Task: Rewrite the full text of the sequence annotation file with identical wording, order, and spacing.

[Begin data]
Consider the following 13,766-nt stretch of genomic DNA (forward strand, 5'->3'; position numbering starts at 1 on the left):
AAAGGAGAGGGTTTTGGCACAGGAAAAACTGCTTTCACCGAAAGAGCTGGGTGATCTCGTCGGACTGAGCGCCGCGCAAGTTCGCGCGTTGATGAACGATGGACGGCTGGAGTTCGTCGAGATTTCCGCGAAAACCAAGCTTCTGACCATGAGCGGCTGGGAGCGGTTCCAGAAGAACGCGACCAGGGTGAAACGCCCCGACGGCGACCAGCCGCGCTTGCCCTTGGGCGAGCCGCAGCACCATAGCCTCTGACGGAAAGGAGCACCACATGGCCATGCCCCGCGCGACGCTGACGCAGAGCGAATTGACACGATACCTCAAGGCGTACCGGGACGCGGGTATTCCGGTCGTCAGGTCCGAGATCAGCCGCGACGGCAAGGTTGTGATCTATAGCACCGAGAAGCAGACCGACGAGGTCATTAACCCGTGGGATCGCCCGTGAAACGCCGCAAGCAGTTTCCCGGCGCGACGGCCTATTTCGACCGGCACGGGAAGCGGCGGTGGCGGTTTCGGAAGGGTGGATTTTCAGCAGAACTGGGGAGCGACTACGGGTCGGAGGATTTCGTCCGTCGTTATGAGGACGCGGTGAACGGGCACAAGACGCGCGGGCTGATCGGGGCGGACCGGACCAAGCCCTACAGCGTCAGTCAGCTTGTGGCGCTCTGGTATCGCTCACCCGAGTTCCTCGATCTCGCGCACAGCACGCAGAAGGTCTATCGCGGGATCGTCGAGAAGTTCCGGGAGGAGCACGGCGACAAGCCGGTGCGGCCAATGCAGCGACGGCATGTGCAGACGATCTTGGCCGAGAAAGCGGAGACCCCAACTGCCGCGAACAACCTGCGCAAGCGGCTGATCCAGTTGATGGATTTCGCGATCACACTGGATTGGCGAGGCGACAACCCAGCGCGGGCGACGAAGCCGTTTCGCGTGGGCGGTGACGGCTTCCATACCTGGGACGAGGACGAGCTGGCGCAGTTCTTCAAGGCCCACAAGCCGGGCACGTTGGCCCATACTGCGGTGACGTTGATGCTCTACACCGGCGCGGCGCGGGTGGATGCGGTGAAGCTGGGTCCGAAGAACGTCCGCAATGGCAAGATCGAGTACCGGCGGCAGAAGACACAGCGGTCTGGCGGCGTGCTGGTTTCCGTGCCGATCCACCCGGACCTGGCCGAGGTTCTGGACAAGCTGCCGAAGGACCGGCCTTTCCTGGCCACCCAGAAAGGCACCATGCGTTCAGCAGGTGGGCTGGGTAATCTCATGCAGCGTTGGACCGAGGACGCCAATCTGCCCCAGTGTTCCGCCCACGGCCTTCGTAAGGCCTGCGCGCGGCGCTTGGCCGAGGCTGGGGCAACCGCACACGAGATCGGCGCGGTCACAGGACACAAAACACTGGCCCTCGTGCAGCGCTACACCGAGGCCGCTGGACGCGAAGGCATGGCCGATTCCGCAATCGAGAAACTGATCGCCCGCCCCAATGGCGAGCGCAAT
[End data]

Consider the following 13,766-nt stretch of genomic DNA (forward strand, 5'->3'; position numbering starts at 1 on the left):
AAAGGAGAGGGTTTTGGCACAGGAAAAACTGCTTTCACCGAAAGAGCTGGGTGATCTCGTCGGACTGAGCGCCGCGCAAGTTCGCGCGTTGATGAACGATGGACGGCTGGAGTTCGTCGAGATTTCCGCGAAAACCAAGCTTCTGACCATGAGCGGCTGGGAGCGGTTCCAGAAGAACGCGACCAGGGTGAAACGCCCCGACGGCGACCAGCCGCGCTTGCCCTTGGGCGAGCCGCAGCACCATAGCCTCTGACGGAAAGGAGCACCACATGGCCATGCCCCGCGCGACGCTGACGCAGAGCGAATTGACACGATACCTCAAGGCGTACCGGGACGCGGGTATTCCGGTCGTCAGGTCCGAGATCAGCCGCGACGGCAAGGTTGTGATCTATAGCACCGAGAAGCAGACCGACGAGGTCATTAACCCGTGGGATCGCCCGTGAAACGCCGCAAGCAGTTTCCCGGCGCGACGGCCTATTTCGACCGGCACGGGAAGCGGCGGTGGCGGTTTCGGAAGGGTGGATTTTCAGCAGAACTGGGGAGCGACTACGGGTCGGAGGATTTCGTCCGTCGTTATGAGGACGCGGTGAACGGGCACAAGACGCGCGGGCTGATCGGGGCGGACCGGACCAAGCCCTACAGCGTCAGTCAGCTTGTGGCGCTCTGGTATCGCTCACCCGAGTTCCTCGATCTCGCGCACAGCACGCAGAAGGTCTATCGCGGGATCGTCGAGAAGTTCCGGGAGGAGCACGGCGACAAGCCGGTGCGGCCAATGCAGCGACGGCATGTGCAGACGATCTTGGCCGAGAAAGCGGAGACCCCAACTGCCGCGAACAACCTGCGCAAGCGGCTGATCCAGTTGATGGATTTCGCGATCACACTGGATTGGCGAGGCGACAACCCAGCGCGGGCGACGAAGCCGTTTCGCGTGGGCGGTGACGGCTTCCATACCTGGGACGAGGACGAGCTGGCGCAGTTCTTCAAGGCCCACAAGCCGGGCACGTTGGCCCATACTGCGGTGACGTTGATGCTCTACACCGGCGCGGCGCGGGTGGATGCGGTGAAGCTGGGTCCGAAGAACGTCCGCAATGGCAAGATCGAGTACCGGCGGCAGAAGACACAGCGGTCTGGCGGCGTGCTGGTTTCCGTGCCGATCCACCCGGACCTGGCCGAGGTTCTGGACAAGCTGCCGAAGGACCGGCCTTTCCTGGCCACCCAGAAAGGCACCATGCGTTCAGCAGGTGGGCTGGGTAATCTCATGCAGCGTTGGACCGAGGACGCCAATCTGCCCCAGTGTTCCGCCCACGGCCTTCGTAAGGCCTGCGCGCGGCGCTTGGCCGAGGCTGGGGCAACCGCACACGAGATCGGCGCGGTCACAGGACACAAAACACTGGCCCTCGTGCAGCGCTACACCGAGGCCGCTGGACGCGAAGGCATGGCCGATTCCGCAATCGAGAAACTGATCGCCCGCCCCAATGGCGAGCGCAAT